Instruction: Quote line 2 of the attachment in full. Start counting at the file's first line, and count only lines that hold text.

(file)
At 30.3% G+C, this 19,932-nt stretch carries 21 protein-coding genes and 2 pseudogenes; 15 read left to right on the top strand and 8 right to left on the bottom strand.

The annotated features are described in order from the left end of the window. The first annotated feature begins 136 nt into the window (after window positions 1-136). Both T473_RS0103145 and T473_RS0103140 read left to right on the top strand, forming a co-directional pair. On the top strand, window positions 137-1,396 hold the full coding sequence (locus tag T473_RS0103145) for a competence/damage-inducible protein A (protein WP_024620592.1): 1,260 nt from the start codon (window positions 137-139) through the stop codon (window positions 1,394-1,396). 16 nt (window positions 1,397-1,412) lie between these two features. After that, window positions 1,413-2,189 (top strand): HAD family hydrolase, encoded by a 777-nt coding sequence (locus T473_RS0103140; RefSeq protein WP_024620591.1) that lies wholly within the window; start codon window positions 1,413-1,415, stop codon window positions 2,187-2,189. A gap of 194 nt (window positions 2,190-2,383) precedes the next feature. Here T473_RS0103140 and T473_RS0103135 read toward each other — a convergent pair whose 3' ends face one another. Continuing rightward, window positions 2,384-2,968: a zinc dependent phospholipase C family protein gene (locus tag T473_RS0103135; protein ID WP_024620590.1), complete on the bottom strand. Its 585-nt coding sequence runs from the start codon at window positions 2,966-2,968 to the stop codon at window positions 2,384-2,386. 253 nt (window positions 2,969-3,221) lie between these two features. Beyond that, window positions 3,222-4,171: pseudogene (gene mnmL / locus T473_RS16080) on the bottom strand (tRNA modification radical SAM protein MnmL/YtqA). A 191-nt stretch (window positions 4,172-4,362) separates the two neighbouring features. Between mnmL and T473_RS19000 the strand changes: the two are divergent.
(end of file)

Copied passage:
The annotated features are described in order from the left end of the window. The first annotated feature begins 136 nt into the window (after window positions 1-136). Both T473_RS0103145 and T473_RS0103140 read left to right on the top strand, forming a co-directional pair. On the top strand, window positions 137-1,396 hold the full coding sequence (locus tag T473_RS0103145) for a competence/damage-inducible protein A (protein WP_024620592.1): 1,260 nt from the start codon (window positions 137-139) through the stop codon (window positions 1,394-1,396). 16 nt (window positions 1,397-1,412) lie between these two features. After that, window positions 1,413-2,189 (top strand): HAD family hydrolase, encoded by a 777-nt coding sequence (locus T473_RS0103140; RefSeq protein WP_024620591.1) that lies wholly within the window; start codon window positions 1,413-1,415, stop codon window positions 2,187-2,189. A gap of 194 nt (window positions 2,190-2,383) precedes the next feature. Here T473_RS0103140 and T473_RS0103135 read toward each other — a convergent pair whose 3' ends face one another. Continuing rightward, window positions 2,384-2,968: a zinc dependent phospholipase C family protein gene (locus tag T473_RS0103135; protein ID WP_024620590.1), complete on the bottom strand. Its 585-nt coding sequence runs from the start codon at window positions 2,966-2,968 to the stop codon at window positions 2,384-2,386. 253 nt (window positions 2,969-3,221) lie between these two features. Beyond that, window positions 3,222-4,171: pseudogene (gene mnmL / locus T473_RS16080) on the bottom strand (tRNA modification radical SAM protein MnmL/YtqA). A 191-nt stretch (window positions 4,172-4,362) separates the two neighbouring features. Between mnmL and T473_RS19000 the strand changes: the two are divergent.